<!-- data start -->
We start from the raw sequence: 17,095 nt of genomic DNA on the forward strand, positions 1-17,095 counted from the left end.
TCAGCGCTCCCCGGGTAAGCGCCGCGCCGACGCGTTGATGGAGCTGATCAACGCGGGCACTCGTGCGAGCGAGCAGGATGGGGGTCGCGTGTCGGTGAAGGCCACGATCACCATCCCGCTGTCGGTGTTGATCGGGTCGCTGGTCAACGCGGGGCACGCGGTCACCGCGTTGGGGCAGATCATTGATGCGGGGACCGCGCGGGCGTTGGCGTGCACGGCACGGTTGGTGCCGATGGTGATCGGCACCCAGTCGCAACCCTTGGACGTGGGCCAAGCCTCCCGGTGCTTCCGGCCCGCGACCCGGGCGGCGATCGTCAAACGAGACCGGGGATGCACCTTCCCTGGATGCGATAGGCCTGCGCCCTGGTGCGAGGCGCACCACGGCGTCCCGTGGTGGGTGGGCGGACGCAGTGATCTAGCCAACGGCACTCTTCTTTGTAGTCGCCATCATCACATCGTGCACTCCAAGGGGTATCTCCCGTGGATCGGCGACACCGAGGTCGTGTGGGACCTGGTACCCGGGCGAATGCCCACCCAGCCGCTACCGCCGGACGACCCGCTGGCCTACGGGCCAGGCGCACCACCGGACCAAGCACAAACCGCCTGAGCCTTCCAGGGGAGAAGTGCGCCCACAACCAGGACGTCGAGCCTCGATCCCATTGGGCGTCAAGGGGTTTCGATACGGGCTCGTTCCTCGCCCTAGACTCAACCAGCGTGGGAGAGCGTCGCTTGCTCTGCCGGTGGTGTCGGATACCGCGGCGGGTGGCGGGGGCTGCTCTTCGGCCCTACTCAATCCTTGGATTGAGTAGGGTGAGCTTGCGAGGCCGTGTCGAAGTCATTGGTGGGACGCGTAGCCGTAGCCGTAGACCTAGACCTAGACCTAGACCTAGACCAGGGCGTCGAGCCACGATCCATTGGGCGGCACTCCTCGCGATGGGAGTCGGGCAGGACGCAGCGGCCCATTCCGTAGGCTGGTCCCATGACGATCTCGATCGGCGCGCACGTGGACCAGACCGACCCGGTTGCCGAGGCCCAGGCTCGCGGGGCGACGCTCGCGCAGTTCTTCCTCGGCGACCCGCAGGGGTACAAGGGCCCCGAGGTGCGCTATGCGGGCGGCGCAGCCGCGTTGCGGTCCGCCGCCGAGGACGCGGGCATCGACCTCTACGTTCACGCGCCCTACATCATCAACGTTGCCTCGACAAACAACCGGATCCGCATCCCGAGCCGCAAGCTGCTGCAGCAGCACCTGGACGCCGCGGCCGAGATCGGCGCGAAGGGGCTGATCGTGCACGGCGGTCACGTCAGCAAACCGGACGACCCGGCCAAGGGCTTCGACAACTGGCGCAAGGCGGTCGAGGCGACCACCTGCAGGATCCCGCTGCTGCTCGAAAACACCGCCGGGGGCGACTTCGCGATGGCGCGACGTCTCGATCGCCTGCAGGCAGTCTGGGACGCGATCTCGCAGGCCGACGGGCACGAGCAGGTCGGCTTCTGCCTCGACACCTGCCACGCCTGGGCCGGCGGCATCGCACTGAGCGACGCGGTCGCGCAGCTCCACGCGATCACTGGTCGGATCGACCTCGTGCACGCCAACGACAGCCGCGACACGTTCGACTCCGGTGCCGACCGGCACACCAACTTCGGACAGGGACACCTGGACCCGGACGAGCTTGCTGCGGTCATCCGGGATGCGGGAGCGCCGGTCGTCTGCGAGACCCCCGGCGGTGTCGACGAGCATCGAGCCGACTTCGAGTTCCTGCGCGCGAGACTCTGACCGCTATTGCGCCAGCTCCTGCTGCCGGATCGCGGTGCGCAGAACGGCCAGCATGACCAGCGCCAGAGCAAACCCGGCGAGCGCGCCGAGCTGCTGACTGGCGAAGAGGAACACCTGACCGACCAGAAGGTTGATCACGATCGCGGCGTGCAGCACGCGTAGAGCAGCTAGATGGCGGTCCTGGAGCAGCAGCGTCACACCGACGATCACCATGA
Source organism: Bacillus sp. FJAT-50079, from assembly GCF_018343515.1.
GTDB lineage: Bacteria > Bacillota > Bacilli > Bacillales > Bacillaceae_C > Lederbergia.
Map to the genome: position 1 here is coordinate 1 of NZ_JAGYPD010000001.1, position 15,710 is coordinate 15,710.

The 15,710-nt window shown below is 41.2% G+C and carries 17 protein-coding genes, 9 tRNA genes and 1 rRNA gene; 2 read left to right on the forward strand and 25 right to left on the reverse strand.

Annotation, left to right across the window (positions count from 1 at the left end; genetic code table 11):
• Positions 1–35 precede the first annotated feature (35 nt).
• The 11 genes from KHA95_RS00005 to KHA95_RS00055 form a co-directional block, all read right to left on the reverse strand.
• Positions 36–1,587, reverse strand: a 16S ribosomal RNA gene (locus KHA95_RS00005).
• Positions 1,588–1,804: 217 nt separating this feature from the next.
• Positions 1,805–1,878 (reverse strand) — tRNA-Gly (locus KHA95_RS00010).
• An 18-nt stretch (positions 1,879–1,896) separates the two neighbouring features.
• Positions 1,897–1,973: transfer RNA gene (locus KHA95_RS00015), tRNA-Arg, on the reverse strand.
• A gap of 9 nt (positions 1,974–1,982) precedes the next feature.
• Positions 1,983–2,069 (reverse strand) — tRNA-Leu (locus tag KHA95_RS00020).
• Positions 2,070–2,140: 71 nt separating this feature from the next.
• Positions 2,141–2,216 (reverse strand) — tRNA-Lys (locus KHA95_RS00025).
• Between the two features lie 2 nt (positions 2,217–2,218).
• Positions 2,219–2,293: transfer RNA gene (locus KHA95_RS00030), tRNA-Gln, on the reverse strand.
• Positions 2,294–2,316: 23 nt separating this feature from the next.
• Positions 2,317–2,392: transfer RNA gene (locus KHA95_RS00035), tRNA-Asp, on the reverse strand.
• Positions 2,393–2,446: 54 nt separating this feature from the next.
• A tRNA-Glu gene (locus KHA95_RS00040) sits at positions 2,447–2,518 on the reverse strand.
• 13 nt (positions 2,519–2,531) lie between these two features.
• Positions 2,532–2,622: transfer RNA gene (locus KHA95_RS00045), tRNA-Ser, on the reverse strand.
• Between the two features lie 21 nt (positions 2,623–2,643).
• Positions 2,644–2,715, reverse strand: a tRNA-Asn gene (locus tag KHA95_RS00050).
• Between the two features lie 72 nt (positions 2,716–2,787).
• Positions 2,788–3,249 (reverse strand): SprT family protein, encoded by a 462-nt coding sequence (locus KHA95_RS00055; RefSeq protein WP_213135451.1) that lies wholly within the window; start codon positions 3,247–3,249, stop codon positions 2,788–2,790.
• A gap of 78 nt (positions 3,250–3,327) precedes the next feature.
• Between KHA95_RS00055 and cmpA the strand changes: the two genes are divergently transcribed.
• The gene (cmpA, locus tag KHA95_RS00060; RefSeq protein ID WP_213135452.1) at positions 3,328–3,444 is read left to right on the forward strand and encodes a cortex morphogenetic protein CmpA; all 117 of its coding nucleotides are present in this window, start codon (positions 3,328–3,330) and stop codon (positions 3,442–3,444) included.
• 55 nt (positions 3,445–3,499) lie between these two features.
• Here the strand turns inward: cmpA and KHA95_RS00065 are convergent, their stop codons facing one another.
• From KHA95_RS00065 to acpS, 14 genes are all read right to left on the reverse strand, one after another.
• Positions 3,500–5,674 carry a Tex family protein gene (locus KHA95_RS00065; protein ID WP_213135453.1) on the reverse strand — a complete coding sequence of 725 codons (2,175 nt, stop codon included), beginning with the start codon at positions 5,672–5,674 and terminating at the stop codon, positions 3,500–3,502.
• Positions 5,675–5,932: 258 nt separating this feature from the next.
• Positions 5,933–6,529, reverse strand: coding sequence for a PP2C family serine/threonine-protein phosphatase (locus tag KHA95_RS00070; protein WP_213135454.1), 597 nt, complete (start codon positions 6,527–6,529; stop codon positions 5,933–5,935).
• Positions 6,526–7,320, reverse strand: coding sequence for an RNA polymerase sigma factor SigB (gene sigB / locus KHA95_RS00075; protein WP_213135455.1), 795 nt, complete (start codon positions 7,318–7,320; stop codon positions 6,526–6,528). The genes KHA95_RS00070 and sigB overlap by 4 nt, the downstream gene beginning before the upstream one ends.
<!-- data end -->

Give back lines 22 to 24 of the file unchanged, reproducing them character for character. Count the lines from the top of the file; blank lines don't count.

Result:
• Positions 2,317–2,392: transfer RNA gene (locus KHA95_RS00035), tRNA-Asp, on the reverse strand.
• Positions 2,393–2,446: 54 nt separating this feature from the next.
• A tRNA-Glu gene (locus KHA95_RS00040) sits at positions 2,447–2,518 on the reverse strand.